City and PWSA officials were hesitant to support or oppose the plan without seeing more details.

Several expressed concerns.

Peduto said the city would consider proposals from private companies like Peoples, but only after the city and PWSA agree on a 12-year plan for creating a new water system, set to be done by the end of summer, and only if the PWSA system remains under public ownership.

He did not clarify whether the public-private partnership Peoples proposes would satisfy the second demand.

“It may be that replacing (PWSA) is a better option than repairing,” Peduto said. “We don’t know, but until we have a baseline of what it would cost us to do it ourselves, we’re not ready yet to look at other proposals. We want to compare apples to apples. They’re going to have the same challenges as PWSA. For example, if PWSA keeps the employees and the employees stay union, then the other proposals would have to do that as well.”

All PWSA employees would keep their jobs and remain unionized under the plan, O’Brien said.

Peduto said Peoples is one of about a dozen companies that has expressed interest in providing water to the city.

No other companies have applied to the PUC to do so, Hixson said.

Gary Lobaugh, a spokesman for Pennsylvania American Water, which serves the southern areas of the city, said: “If city officials decide to sell the PWSA system, Pennsylvania American Water is interested.”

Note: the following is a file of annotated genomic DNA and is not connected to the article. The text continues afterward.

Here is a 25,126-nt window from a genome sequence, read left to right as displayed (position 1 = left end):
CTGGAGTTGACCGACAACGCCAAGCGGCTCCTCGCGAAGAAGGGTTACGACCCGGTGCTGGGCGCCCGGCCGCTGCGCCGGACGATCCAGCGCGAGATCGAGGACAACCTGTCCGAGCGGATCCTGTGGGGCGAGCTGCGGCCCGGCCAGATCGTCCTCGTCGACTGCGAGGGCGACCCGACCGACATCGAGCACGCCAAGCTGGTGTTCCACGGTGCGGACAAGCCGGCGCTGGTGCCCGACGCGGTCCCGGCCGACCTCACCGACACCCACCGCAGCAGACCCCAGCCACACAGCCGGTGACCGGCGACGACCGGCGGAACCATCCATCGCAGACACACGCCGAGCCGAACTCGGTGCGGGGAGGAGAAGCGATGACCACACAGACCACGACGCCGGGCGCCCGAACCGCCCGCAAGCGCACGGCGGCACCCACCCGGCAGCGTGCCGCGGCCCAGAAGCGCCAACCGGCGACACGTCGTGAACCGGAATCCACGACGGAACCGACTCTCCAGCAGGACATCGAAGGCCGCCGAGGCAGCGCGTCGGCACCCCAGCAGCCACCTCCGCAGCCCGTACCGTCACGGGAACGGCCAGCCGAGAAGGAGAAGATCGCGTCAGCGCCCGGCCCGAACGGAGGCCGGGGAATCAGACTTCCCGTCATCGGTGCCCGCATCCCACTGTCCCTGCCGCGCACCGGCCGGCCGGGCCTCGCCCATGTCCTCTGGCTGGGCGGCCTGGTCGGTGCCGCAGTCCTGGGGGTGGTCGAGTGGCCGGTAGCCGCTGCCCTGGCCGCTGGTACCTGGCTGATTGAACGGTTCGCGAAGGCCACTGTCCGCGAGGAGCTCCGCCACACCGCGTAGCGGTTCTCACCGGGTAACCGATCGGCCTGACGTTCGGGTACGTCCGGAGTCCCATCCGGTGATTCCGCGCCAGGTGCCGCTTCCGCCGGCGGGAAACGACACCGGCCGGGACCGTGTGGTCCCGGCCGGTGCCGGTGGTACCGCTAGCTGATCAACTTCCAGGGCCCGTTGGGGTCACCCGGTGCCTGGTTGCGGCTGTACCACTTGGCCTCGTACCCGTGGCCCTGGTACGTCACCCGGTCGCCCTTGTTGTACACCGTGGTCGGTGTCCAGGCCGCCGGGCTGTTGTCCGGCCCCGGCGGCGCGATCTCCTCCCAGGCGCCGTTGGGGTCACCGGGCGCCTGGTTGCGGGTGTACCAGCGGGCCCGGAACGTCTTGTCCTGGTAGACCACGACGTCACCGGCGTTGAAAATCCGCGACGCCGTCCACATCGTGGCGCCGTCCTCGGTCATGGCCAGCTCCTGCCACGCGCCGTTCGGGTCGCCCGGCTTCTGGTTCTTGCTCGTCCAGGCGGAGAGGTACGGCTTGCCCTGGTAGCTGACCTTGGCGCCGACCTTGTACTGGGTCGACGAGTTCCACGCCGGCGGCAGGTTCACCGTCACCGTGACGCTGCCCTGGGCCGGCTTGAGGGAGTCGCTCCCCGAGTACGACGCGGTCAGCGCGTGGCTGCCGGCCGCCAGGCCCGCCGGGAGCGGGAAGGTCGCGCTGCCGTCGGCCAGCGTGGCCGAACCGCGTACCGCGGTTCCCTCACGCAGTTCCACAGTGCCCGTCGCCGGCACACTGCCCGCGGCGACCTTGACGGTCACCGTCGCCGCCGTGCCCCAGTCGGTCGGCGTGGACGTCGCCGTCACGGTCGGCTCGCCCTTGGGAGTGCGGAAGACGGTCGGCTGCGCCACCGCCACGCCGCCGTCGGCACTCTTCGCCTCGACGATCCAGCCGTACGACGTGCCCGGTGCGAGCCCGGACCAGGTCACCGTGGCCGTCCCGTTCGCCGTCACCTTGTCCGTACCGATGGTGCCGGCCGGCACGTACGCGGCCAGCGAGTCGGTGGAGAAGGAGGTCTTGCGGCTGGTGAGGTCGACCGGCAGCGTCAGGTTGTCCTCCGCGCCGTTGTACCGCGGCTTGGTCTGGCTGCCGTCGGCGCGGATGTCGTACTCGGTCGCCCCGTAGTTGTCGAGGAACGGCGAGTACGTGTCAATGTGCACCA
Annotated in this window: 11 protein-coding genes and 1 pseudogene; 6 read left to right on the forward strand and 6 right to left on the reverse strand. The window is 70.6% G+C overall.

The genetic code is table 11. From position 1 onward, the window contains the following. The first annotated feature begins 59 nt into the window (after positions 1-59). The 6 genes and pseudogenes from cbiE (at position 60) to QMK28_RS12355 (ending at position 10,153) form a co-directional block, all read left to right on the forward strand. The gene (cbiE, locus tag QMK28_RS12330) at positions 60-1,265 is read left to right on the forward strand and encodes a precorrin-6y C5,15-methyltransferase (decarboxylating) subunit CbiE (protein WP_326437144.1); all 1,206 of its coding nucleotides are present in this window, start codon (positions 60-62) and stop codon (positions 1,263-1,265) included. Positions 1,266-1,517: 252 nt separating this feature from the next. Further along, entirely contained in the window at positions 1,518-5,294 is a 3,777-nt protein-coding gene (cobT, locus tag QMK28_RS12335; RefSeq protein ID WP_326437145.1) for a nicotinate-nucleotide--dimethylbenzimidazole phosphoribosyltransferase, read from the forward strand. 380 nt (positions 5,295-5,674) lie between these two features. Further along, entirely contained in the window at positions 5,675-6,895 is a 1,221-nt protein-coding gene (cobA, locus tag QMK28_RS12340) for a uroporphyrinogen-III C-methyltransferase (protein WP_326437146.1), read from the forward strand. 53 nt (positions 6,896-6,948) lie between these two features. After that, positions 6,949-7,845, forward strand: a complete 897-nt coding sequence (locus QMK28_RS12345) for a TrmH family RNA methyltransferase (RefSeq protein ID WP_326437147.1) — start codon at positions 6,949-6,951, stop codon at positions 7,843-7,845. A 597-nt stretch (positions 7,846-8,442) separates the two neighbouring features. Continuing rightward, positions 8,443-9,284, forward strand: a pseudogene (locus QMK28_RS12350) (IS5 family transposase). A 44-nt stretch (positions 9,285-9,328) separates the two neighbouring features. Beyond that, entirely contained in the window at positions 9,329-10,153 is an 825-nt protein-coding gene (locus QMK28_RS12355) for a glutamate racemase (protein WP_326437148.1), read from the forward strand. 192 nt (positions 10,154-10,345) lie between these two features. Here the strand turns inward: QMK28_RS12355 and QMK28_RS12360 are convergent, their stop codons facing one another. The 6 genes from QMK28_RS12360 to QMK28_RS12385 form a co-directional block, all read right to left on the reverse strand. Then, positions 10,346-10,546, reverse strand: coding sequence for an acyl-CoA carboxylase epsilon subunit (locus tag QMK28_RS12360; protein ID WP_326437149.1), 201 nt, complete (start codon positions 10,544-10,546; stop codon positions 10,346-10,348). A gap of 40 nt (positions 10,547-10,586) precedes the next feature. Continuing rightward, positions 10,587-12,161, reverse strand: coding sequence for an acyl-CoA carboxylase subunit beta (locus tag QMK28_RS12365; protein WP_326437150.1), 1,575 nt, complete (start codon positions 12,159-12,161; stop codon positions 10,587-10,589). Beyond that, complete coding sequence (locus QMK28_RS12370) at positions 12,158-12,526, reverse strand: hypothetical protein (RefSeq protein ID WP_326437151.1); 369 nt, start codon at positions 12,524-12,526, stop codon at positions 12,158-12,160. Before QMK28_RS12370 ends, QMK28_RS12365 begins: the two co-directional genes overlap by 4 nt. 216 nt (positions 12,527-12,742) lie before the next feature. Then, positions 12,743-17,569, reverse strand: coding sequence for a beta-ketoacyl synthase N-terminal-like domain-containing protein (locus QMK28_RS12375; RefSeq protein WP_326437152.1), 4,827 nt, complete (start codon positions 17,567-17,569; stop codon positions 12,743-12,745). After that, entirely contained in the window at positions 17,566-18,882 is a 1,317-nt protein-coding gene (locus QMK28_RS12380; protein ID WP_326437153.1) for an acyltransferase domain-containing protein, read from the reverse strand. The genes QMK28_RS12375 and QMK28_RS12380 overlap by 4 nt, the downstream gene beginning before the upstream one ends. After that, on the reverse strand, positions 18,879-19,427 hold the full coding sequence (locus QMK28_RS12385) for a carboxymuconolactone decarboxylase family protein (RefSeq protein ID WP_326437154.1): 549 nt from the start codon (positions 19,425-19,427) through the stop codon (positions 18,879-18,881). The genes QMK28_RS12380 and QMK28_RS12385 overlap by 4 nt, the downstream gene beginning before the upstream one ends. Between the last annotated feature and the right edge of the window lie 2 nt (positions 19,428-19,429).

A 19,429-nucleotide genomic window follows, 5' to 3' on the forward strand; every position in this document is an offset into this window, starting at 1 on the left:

Paul Leger, chairman of PWSA’s board, said he does not oppose or support the proposal because the board has not received it.

But Leger called the proposal a “slow private takeover,” saying when Peoples met with PWSA officials two years ago, they proposed a full takeover before switching to the public-private model.

PWSA Executive Director Robert Weimar also said he has not seen details about Peoples’ “unsolicited proposal.”

“The progress made by our team of water professionals over the last year demonstrates that we’re on track to be the drinking water, sewer and stormwater utility Pittsburgh expects and deserves,” Weimar said.

Allegheny County Executive Rich Fitzgerald said he supports the proposal in theory, but only if public officials are still setting the rates and cost structure, he said.

“I want to know how the rates are set and how the bonds are issued,” Fitzgerald said. “In concept, yes, I think it makes a lot of sense.”

Currently, PWSA board sets rates but they must be approved by the PUC. The board last month approved a 16.7 percent rate increase that is awaiting PUC approval.

O’Brien pledged no rate increases for three years.


Peoples is already replacing all of its gas lines, so it would make sense to also replace water lines at the same time, O’Brien said.